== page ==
Greece will seek support from NATO at the alliance's summit in London this week following a military deal signed by Turkey and Libya's Government of National Accord (GNA), Greek Prime Minister Kyriakos Mitsotakis said on Sunday.
Turkish President Recep Tayyip Erdogan met with GNA leader Fayed al-Sarraj on Wednesday to sign agreements on security and military cooperation, as well as maritime jurisdictions.
The agreements have also raised hackles in Egypt and Cyprus, according to the UN's Libya envoy Ghassan Salame.
"An alliance cannot remain indifferent when one of its members openly violates international law and aims (to harm) another member," Mitsotakis said in a speech to his New Democracy party on Sunday.
Athens last week expressed its dissatisfaction with the accord and summoned the ambassadors of Turkey and Libya in Greece to ask for information on its content.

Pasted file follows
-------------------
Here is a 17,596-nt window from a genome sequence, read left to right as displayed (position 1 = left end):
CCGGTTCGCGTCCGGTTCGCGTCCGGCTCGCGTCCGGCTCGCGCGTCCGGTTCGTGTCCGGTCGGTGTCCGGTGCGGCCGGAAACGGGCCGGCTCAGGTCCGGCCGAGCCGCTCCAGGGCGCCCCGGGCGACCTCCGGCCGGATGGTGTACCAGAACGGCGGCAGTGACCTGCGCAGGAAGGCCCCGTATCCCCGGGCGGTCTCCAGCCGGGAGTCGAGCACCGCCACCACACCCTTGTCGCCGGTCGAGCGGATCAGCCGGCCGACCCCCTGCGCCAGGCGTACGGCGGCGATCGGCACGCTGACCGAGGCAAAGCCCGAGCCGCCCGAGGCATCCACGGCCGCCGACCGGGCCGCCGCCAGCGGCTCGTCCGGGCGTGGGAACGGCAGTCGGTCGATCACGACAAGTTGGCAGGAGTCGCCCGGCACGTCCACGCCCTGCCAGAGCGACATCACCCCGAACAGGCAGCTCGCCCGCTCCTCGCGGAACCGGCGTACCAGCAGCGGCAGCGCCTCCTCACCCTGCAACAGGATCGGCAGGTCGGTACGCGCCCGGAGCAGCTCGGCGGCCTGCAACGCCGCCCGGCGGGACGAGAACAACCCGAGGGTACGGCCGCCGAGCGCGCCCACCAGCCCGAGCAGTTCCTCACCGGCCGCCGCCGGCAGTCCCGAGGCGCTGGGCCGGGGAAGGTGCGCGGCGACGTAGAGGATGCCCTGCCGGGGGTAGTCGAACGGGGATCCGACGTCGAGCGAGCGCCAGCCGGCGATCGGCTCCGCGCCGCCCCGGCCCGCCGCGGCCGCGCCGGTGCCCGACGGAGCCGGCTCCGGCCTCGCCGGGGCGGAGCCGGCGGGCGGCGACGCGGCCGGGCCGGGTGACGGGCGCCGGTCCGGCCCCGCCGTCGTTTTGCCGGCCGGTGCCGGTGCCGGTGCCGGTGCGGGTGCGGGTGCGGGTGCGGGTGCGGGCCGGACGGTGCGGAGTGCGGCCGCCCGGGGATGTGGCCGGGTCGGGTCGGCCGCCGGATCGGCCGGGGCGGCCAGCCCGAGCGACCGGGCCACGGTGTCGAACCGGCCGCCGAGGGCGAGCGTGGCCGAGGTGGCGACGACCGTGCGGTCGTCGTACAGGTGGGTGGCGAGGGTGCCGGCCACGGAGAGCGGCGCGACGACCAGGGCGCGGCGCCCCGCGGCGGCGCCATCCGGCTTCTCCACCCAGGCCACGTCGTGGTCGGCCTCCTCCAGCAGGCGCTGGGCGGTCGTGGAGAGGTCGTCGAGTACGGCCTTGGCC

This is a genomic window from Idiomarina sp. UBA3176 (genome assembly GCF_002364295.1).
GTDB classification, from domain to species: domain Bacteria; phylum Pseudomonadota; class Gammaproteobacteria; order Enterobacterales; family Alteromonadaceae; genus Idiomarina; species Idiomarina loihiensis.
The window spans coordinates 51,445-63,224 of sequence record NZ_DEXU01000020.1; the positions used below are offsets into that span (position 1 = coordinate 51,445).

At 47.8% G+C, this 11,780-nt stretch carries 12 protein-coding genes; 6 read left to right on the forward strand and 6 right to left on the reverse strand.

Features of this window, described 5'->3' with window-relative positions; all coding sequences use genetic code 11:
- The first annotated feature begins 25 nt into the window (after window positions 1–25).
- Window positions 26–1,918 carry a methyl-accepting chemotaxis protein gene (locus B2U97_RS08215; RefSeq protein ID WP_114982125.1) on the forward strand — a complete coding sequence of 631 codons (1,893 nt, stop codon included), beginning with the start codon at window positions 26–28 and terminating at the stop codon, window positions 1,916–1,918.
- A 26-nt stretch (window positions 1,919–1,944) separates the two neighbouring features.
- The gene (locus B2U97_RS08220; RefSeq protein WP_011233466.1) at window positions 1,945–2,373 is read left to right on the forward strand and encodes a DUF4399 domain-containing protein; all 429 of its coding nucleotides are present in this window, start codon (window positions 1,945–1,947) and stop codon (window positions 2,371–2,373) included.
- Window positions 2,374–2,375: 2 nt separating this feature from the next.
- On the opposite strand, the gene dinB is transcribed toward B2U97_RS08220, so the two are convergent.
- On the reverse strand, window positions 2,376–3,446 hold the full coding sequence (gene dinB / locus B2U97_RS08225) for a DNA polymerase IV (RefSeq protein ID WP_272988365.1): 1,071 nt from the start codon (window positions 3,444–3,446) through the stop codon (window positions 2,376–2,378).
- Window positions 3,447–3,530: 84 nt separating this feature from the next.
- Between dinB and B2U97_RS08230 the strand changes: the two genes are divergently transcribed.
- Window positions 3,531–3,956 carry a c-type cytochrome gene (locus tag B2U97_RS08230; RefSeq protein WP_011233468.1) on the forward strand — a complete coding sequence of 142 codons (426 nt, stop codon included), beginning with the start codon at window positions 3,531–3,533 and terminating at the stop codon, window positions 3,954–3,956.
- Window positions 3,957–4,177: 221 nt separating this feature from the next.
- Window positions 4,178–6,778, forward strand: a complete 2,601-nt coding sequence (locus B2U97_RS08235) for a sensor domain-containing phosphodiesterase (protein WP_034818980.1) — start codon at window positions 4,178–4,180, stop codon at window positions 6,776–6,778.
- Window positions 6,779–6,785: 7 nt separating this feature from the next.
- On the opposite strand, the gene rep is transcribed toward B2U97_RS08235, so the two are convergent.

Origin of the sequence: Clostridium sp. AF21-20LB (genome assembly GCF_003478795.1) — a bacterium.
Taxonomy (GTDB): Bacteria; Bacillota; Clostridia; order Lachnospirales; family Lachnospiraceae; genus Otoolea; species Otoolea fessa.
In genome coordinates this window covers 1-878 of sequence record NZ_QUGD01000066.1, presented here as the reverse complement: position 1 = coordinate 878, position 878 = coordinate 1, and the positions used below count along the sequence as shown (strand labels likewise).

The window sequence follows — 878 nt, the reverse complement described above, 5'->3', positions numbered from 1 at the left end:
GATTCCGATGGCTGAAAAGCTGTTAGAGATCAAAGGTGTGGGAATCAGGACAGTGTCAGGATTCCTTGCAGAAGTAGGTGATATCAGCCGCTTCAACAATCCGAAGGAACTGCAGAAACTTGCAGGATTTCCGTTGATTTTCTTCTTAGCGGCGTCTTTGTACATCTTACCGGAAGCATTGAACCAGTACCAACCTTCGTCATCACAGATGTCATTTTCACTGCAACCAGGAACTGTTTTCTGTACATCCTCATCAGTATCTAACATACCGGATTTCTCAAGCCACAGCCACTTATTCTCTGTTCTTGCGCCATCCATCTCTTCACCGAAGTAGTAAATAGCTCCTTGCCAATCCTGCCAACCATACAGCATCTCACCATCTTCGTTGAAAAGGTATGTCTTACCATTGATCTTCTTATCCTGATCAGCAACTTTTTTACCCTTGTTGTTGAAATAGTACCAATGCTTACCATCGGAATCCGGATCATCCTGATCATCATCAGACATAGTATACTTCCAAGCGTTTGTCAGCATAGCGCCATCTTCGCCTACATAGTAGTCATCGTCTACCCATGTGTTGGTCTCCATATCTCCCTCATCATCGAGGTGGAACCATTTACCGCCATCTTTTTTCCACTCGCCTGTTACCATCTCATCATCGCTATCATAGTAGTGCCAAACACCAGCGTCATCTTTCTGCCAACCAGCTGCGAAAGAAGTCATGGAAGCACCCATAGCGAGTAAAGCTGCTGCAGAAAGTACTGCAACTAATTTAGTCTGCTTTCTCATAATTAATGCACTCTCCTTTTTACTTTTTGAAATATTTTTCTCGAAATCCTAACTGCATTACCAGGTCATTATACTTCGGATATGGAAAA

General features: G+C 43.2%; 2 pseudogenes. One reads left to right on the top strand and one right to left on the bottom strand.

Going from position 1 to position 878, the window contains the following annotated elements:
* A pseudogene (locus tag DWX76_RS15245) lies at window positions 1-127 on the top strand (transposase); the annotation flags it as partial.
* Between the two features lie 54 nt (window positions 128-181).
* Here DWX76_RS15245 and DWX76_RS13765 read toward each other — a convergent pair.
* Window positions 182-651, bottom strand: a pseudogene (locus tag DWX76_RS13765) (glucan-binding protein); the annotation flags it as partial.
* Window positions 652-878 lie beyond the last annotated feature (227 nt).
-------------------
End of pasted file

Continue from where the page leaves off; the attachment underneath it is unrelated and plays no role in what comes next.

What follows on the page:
Greek Foreign Minister Nikos Dendias on Sunday met his Egyptian counterpart Sameh Shoukry in Cairo to discuss the matter.
“We agreed that that Mr. Sarraj most likely lacks the mandate to sign (two agreements with Turkey), which anyway function as destabilizing factors in the area,” Dendias said after the meeting.
“We also agreed with (Shoukry) to accelerate talks between teams of experts to define and delineate Exclusive Economic Zones between Greece and Egypt,” Dendias added.
The deal comes despite calls from the Arab League -- which includes Libya -- to end cooperation with Turkey in protest of its military offensive against Kurdish forces in Syria last month.
Located in the southeastern Mediterranean, Greece -- a NATO member like Turkey -- maintains a delicate relationship with its neighbor, which has become a gateway to Europe with thousands of asylum-seekers flocking to the Greek islands.